Trailing closely behind Jabil in size are U.S. contract manufacturers Sanmina Corp. in San Jose, Calif.; Benchmark Electronics Inc. in Angleton, Texas; and Plexus Corp. in Neenah, Wis.

Jabil promotes its second largest division, Defense and Aerospace, as providing a skilled workforce for aerospace and defense manufacturing, design, and supply chain management for high-mix, low- to medium-volume products and electronic and mechanical solutions to complement original equipment manufacturers’ core competencies and reduce program costs.

“Systems integrators are still doing a lot of work in-house, but are outsourcing more each year, although the increase is not that great,” says Mike Matthes, president of the Jabil Aerospace and Defense division.

Demonstrating Value

“We have to provide a value proposition to show it is more advantageous to outsource electronics manufacturing than to keep it in-house, which allows them to focus more on their strategic plans and not worry about the actual manufacturing,” Matthes says. “Jabil is moving into a new capability – aerospace machining – and entering into agreements to provide that to defense and civilian companies.” Contract manufacturers also have to grow their capabilities to retain that value, he points out.

“We do electronic manufacturing and systems integration, but not the machining portion,” Matthes continues. “At Jabil Green Point, our largest division, we do machining, mostly in China, but not for aerospace. It’s not an easy capability to master and we’re working with our customers to develop and launch that. Some of that will be based in the U.S., other parts in Asia. Military contracting would have to be done in the U.S., including a new facility. Almost everything we have at this time is commercial aerospace, but we will be working toward that.”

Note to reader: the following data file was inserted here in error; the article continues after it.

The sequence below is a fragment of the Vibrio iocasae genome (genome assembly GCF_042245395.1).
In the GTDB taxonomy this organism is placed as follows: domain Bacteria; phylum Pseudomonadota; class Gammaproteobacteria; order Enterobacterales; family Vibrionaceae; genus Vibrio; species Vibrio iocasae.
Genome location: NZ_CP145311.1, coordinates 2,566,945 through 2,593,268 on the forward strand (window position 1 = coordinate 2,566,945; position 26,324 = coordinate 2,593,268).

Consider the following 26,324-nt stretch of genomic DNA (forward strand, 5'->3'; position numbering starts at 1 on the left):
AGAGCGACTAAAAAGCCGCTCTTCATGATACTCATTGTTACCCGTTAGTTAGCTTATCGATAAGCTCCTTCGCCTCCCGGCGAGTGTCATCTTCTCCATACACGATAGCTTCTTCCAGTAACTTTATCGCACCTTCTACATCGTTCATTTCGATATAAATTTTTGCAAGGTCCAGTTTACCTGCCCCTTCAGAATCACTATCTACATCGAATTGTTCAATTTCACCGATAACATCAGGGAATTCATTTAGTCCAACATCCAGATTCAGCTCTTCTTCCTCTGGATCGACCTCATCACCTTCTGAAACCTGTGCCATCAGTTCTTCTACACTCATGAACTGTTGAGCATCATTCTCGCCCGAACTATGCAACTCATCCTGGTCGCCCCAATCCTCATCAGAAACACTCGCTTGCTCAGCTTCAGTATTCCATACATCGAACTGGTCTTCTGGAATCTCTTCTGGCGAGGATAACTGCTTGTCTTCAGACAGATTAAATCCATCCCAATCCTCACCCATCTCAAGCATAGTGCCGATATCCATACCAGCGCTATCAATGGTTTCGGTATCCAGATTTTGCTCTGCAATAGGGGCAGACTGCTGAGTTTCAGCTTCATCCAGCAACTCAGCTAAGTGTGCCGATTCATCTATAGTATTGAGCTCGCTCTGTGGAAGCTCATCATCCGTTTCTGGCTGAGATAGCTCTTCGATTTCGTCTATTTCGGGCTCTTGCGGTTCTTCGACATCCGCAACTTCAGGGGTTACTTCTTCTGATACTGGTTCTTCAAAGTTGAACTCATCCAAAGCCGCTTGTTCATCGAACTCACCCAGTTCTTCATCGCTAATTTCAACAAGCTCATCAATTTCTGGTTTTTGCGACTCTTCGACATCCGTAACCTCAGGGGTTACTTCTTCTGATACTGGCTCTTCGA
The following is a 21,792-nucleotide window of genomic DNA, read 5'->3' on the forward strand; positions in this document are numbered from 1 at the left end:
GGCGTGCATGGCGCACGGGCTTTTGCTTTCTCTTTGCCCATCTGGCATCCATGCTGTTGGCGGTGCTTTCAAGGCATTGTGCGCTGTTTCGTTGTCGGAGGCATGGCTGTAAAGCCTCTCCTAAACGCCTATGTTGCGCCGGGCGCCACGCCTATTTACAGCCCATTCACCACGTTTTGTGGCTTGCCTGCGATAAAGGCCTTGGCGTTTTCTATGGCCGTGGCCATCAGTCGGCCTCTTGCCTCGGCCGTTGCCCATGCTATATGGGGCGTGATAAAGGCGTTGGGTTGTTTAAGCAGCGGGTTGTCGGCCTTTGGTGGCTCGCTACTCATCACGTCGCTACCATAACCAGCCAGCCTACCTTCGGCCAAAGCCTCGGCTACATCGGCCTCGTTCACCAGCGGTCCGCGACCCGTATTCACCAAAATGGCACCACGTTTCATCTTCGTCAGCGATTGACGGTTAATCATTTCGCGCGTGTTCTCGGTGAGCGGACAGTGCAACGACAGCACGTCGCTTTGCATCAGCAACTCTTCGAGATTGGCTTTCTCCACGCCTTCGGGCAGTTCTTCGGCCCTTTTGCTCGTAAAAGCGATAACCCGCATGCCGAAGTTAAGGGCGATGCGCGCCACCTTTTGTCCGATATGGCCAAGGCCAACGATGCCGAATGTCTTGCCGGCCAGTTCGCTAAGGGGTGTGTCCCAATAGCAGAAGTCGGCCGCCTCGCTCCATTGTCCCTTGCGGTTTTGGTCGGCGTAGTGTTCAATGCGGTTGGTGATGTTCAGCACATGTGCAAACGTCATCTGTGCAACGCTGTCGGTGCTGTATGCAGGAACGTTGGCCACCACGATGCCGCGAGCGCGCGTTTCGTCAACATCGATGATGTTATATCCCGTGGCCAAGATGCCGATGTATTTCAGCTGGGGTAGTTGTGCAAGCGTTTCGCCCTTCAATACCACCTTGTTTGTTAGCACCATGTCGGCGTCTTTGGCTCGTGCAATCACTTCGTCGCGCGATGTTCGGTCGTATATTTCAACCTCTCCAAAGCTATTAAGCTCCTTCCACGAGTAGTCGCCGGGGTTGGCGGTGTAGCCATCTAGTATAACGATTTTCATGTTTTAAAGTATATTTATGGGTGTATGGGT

Jabil’s high volume of non-military contract manufacturing is fairly common among the larger contract manufacturers, much of it for overseas customers, although many of the smaller companies have focused their efforts tightly on items in demand by U.S. military contractors. While the vast majority of such contracts are with industry, some contract manufacturers do have direct contracts with the military services and the U.S. Department of Defense (DOD).

“It’s a combination,” says Zentech’s Turpin. “We have two divisions, one with a long history of direct contracts, primarily with the Navy. The other does fewer direct contacts, but in the last five years contracts with the Army at Aberdeen Proving Ground and a blanket purchase agreement with the Navy have increased. But most are with industry,” he says.

“For us, the U.S. government – and certainly DOD – are huge customers with lots of opportunity, predominantly subcontract work for primes, especially as we come out of sequestration, where defense dollars really did shrink a lot,” adds Jabil’s Matthes. “As we move forward under the new administration, there certainly are possibilities for increased defense spending.”

Prime defense contractors are reluctant to surrender their manufacturing capabilities to contract manufacturers.

“The primes have their own manufacturing and to move it out they would have to cut jobs and close factories, which is never palatable for anyone,” Matthes says. “And moving jobs and changing the labor landscape is never popular, even if the work remains in the U.S. It does become popular when the benefits outweigh concerns, so our job is to show where that value is.”

Industry diversity